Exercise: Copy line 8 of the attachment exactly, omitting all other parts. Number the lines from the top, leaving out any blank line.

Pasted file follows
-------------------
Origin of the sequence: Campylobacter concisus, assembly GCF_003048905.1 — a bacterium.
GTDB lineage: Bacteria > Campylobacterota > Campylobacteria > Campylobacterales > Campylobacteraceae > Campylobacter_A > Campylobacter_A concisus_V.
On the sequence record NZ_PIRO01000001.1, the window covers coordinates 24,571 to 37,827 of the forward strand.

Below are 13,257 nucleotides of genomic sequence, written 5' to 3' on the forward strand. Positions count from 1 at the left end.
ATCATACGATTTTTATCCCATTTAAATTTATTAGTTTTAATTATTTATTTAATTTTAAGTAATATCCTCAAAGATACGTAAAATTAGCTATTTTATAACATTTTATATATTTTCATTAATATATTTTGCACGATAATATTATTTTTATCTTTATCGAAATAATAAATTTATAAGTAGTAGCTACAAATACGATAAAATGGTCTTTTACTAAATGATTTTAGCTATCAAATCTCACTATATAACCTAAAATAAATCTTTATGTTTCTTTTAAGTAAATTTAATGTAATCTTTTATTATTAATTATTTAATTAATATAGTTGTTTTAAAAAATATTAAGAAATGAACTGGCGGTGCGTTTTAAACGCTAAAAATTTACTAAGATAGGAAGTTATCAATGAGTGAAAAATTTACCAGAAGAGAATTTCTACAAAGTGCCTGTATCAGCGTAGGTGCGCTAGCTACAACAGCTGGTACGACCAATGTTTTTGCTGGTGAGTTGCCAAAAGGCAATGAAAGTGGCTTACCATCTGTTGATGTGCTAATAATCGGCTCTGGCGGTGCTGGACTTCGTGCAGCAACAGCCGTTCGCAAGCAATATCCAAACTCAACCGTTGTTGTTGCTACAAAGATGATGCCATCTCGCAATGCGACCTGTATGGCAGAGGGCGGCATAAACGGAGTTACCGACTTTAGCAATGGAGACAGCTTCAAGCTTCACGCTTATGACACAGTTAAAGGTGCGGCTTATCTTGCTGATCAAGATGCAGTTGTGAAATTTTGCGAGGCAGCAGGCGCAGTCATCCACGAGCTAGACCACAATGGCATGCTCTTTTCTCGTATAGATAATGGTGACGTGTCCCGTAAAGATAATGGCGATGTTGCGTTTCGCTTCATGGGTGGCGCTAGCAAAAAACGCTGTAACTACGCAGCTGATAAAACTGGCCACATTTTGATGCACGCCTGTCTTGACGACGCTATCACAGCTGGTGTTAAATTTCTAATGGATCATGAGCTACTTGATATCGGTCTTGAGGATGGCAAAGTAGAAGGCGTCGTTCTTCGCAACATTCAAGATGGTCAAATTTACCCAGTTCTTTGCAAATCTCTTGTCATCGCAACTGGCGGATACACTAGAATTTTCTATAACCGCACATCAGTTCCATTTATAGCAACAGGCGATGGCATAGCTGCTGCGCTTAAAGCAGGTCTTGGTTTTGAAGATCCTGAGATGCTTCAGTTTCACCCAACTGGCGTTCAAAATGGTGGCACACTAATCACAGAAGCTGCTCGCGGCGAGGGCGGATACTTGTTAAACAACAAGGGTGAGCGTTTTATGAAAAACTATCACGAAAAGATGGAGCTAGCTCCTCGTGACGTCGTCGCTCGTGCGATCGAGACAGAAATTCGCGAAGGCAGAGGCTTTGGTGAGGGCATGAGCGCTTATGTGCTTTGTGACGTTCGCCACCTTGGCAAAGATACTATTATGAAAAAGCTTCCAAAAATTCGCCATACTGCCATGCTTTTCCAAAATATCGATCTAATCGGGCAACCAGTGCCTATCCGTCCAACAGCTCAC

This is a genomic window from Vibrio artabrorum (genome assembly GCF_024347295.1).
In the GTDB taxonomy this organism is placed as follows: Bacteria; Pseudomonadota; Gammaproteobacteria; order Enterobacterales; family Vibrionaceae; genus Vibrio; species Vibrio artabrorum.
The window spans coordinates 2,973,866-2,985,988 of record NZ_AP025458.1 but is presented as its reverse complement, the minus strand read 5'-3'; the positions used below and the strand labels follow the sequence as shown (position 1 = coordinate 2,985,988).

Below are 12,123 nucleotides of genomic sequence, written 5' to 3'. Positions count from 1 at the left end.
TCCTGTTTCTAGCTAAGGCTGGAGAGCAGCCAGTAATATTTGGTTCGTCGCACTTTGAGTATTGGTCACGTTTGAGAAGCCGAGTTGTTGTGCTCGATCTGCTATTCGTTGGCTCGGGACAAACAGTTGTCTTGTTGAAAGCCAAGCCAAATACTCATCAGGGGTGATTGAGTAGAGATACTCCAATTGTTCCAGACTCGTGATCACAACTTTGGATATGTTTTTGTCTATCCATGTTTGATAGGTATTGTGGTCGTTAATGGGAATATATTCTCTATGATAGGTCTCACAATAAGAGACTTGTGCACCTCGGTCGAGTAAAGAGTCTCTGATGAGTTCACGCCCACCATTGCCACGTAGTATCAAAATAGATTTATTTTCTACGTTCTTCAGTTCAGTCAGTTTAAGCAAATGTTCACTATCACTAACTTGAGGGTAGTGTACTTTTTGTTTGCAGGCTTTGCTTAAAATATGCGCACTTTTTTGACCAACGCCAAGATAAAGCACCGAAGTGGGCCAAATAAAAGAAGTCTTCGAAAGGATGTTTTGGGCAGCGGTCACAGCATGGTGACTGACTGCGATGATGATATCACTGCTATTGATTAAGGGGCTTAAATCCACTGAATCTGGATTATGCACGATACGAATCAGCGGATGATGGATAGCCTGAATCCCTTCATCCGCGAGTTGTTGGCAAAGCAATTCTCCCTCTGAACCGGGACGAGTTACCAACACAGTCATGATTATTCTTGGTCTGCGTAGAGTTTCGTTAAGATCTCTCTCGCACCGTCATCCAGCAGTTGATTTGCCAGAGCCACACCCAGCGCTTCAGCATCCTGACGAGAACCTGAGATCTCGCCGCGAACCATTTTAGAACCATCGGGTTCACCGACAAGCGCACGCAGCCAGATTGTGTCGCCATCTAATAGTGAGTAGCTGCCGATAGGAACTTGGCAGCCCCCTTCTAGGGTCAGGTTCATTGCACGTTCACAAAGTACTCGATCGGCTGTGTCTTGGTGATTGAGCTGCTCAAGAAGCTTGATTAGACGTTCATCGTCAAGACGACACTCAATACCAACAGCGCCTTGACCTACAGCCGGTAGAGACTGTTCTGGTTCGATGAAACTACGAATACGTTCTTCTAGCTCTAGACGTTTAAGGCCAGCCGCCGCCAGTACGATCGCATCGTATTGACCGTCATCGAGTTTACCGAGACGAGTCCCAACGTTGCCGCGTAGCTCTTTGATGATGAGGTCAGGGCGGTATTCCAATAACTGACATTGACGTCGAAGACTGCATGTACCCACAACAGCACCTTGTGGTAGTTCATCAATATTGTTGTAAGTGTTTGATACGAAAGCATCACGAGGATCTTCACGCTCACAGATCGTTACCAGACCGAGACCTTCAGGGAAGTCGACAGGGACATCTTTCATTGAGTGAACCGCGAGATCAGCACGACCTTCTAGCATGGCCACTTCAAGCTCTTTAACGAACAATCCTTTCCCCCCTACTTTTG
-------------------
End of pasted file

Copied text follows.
The window spans coordinates 2,973,866-2,985,988 of record NZ_AP025458.1 but is presented as its reverse complement, the minus strand read 5'-3'; the positions used below and the strand labels follow the sequence as shown (position 1 = coordinate 2,985,988).